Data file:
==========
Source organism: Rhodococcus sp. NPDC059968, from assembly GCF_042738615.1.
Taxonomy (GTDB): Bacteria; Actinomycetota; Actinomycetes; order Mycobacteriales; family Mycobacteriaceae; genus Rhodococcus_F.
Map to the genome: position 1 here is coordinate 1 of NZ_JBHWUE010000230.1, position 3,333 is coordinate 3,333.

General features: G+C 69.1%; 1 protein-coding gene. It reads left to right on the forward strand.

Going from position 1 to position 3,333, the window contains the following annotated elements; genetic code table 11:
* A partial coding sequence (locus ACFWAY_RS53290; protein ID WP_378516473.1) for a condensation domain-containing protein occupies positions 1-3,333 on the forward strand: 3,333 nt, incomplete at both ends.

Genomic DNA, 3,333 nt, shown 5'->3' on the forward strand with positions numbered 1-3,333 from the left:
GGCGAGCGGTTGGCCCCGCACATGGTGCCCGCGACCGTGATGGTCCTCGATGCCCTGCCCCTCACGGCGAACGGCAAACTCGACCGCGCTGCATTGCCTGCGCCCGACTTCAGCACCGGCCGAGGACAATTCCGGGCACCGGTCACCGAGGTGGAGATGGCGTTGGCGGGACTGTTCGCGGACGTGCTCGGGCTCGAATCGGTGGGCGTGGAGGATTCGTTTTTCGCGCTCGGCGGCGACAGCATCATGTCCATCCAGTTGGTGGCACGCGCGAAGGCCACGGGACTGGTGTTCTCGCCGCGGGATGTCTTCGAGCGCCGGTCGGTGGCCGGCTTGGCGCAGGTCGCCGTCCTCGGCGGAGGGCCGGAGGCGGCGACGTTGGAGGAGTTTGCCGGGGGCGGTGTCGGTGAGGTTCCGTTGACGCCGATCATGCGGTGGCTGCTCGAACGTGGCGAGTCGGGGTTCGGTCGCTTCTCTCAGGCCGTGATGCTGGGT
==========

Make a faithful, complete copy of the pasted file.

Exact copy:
Source organism: Rhodococcus sp. NPDC059968, from assembly GCF_042738615.1.
Taxonomy (GTDB): Bacteria; Actinomycetota; Actinomycetes; order Mycobacteriales; family Mycobacteriaceae; genus Rhodococcus_F.
Map to the genome: position 1 here is coordinate 1 of NZ_JBHWUE010000230.1, position 3,333 is coordinate 3,333.

General features: G+C 69.1%; 1 protein-coding gene. It reads left to right on the forward strand.

Going from position 1 to position 3,333, the window contains the following annotated elements; genetic code table 11:
* A partial coding sequence (locus ACFWAY_RS53290; protein ID WP_378516473.1) for a condensation domain-containing protein occupies positions 1-3,333 on the forward strand: 3,333 nt, incomplete at both ends.

Genomic DNA, 3,333 nt, shown 5'->3' on the forward strand with positions numbered 1-3,333 from the left:
GGCGAGCGGTTGGCCCCGCACATGGTGCCCGCGACCGTGATGGTCCTCGATGCCCTGCCCCTCACGGCGAACGGCAAACTCGACCGCGCTGCATTGCCTGCGCCCGACTTCAGCACCGGCCGAGGACAATTCCGGGCACCGGTCACCGAGGTGGAGATGGCGTTGGCGGGACTGTTCGCGGACGTGCTCGGGCTCGAATCGGTGGGCGTGGAGGATTCGTTTTTCGCGCTCGGCGGCGACAGCATCATGTCCATCCAGTTGGTGGCACGCGCGAAGGCCACGGGACTGGTGTTCTCGCCGCGGGATGTCTTCGAGCGCCGGTCGGTGGCCGGCTTGGCGCAGGTCGCCGTCCTCGGCGGAGGGCCGGAGGCGGCGACGTTGGAGGAGTTTGCCGGGGGCGGTGTCGGTGAGGTTCCGTTGACGCCGATCATGCGGTGGCTGCTCGAACGTGGCGAGTCGGGGTTCGGTCGCTTCTCTCAGGCCGTGATGCTGGGT